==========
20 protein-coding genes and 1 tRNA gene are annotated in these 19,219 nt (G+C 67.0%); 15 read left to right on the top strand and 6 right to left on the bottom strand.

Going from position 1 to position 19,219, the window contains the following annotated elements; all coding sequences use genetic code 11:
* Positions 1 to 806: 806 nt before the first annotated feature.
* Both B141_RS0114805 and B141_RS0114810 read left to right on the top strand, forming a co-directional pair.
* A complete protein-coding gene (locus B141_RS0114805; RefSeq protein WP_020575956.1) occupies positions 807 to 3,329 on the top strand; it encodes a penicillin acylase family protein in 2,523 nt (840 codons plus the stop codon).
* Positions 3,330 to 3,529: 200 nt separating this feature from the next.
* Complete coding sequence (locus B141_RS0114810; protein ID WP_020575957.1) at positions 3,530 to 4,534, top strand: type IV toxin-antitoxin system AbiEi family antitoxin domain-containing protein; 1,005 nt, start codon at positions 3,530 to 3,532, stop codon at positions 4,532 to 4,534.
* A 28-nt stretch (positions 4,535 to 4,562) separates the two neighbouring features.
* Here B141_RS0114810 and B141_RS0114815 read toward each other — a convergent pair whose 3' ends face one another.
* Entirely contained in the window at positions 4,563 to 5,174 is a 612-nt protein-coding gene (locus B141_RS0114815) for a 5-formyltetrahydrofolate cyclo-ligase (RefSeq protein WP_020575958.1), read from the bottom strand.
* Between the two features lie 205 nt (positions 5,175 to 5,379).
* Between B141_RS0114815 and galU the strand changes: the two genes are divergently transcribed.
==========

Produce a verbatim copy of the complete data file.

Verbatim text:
20 protein-coding genes and 1 tRNA gene are annotated in these 19,219 nt (G+C 67.0%); 15 read left to right on the top strand and 6 right to left on the bottom strand.

Going from position 1 to position 19,219, the window contains the following annotated elements; all coding sequences use genetic code 11:
* Positions 1 to 806: 806 nt before the first annotated feature.
* Both B141_RS0114805 and B141_RS0114810 read left to right on the top strand, forming a co-directional pair.
* A complete protein-coding gene (locus B141_RS0114805; RefSeq protein WP_020575956.1) occupies positions 807 to 3,329 on the top strand; it encodes a penicillin acylase family protein in 2,523 nt (840 codons plus the stop codon).
* Positions 3,330 to 3,529: 200 nt separating this feature from the next.
* Complete coding sequence (locus B141_RS0114810; protein ID WP_020575957.1) at positions 3,530 to 4,534, top strand: type IV toxin-antitoxin system AbiEi family antitoxin domain-containing protein; 1,005 nt, start codon at positions 3,530 to 3,532, stop codon at positions 4,532 to 4,534.
* A 28-nt stretch (positions 4,535 to 4,562) separates the two neighbouring features.
* Here B141_RS0114810 and B141_RS0114815 read toward each other — a convergent pair whose 3' ends face one another.
* Entirely contained in the window at positions 4,563 to 5,174 is a 612-nt protein-coding gene (locus B141_RS0114815) for a 5-formyltetrahydrofolate cyclo-ligase (RefSeq protein WP_020575958.1), read from the bottom strand.
* Between the two features lie 205 nt (positions 5,175 to 5,379).
* Between B141_RS0114815 and galU the strand changes: the two genes are divergently transcribed.